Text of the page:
of equality with the other members of their community,
and one daughter is likely to be married to the son of a
prosperous man.

, aet. 22. Fisherman caste. Albino. His

maternal uncle had an albino daughter. Has four
brothers, of whom two are albinos. Cannot stand the
glare of the sun, and is consequently unable to do outdoor
work. Moves freely among the members of his com-
munity, and could easily secure a wife, if he was in a
position to support one.

, set. 36. Rajput. Hardware merchant. His

father, of ordinary Native type, had twelve children, five
of whom were albino, by an albino wife, whose brother
was also albino. Married to a woman of Native type,
and had one non-albino child. His sister, of ordinary
Native type, has two albino children. Iris light blue.
Hair yellowish. Complexion pink. Keeps left eye
closed, and looks through a slit between eyelids of right
eye. People call him in Canarese kempuava (red man).
They are kind to him.

Alia.- The Alias are an Oriya cultivating caste, found
mainly in the Gumsur taluk of Ganjam. In the Madras
Census Report, 1891, it is suggested that the name is
derived from the Sanskrit holo, meaning a plough. The


further suggestions have been made that it is derived
from alo, meaning crop, or from AH, a killa or taluk of
Orissa, whence the Aliyas have migrated. In social
position the Alias rank below the Bhondaris and Odiyas,
who will not accept water touched by them.

Various titles occur within the caste, e.g., Biswalo,
Bonjo, Bariko, Jenna, Kampo, Kondwalo, Lenka, Ma-
hanti, Molla Nahako, Patro, Podhano, Podiyali, Ravuto,
Siyo, and Swayi. Like other Oriya castes, the Alias
have gotras, and the marriage rules based on titles and
gotras are peculiar. A Podhano man may, for example,
marry a Podhano girl, if their gotras are different. Fur-
ther, two people, whose gotras are the same, may marry
if they have a different title. Thus, a man, whose gotra
is Goru and title Podhano, may marry a girl of a family
of which the gotra is Goru, but title other than Podhano.

Infant marriage is the rule, and, if a girl does not
secure a husband before she reaches maturity, she goes
through a mock marriage ceremony, in which the bride-
groom is represented by a brass vessel or an arrow.
Like many other Oriya castes, the Aliyas follow the
Chaitanya form of Vaishnavism, and also worship various
Takuranis (village deities).

Alige (drum). An exogamous sept of Kuruba.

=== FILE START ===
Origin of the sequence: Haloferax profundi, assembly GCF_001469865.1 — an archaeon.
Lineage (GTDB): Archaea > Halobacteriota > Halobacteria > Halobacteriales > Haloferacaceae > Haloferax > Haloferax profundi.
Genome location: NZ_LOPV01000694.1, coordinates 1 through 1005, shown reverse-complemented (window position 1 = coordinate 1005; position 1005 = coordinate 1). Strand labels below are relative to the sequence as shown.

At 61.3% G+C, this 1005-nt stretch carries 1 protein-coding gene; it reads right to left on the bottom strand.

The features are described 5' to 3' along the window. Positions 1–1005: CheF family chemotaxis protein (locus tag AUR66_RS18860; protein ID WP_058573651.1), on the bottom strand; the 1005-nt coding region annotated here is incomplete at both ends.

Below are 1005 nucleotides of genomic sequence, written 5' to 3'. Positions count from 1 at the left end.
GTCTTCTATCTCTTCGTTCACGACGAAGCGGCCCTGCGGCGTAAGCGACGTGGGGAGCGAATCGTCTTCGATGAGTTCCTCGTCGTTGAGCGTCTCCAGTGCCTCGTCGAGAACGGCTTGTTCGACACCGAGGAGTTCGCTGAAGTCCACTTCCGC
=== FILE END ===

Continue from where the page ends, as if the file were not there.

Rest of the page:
Aliya Santanam. Inheritance in the female line.
The equivalent, in the Canara country, of the Malayali

Allam (ginger). An exogamous sept of Mala.

Allikulam (lily clan). Returned, at times of census,
as a sub-division of Anappan.

Alvar.- An exogamous sept of Toreya. Alvar is a
synonym of Garuda, the winged vehicle of Vishnu. Alvar
Dasari occurs as a sub-division of Valluvans, which claims
descent from Tiruppan Alvar, one of the Vaishnava saints.


Amaravatiyavaru. A name, denoting people of
Amaravati on the Kistna river, recorded * as a sub-
division of Desabhaga Madigas. Amaravati also occurs
as a sub-division, or nadu, of Vallamban.

Ambalakkaran. In the Madras Census Report,
1891, Mr. H. A. Stuart writes that "Ambalakkaran
(ambalam, an open place t) is the usual designation of a
head of a village in the Maravan and Kalian districts,
and it is, or was the common agnomen of Kalians. I am
not able to state what is the precise connection between
the Ambalakkaran and Kalian castes, but, from some
accounts which I have obtained, the Ambalakkarans
seem to be very closely connected, if not identical with
Muttiriyans (Telugu Mutracha), who have been classed
as village watchmen ; and this is borne out by the sub-
divisions returned, for, though no less than 109,263
individuals have given Ambalakkaran as the sub-division
also, yet, of the sub-divisions returned, Muttiriyan and
Mutracha are the strongest. Marriage is usually deferred
until after puberty, and widow re-marriage is permitted,
but there does not seem to be the same freedom of
divorce at will as is found among Kalians, Maravans, etc.
The dead are either burnt or buried. The consumption
of flesh and liquor is allowed. Their usual agnomen
is said to be Servaikkaran, but the titles Muttiriyan,
Ambalakkaran, Malavarayan, Mutarasan, and Vannian
are also used. The usual agnomen of Muttiriyans, on
the other hand, is said to be Nayakkan (Naik)."

In the Madras Census Report, 1901, the Ambalak-
karans are summed up as follows. " A Tamil caste of

* Mysore Census Report, 1901.

f Ambalam is an open space or building, where affairs connected with justice
are transacted. Ambalakkaran denotes the president of an assembly, or one who
proclaims the decision of those assembled in an ambalam.


cultivators and village watchmen. Till recently the term
Ambalakkaran was considered to be a title of the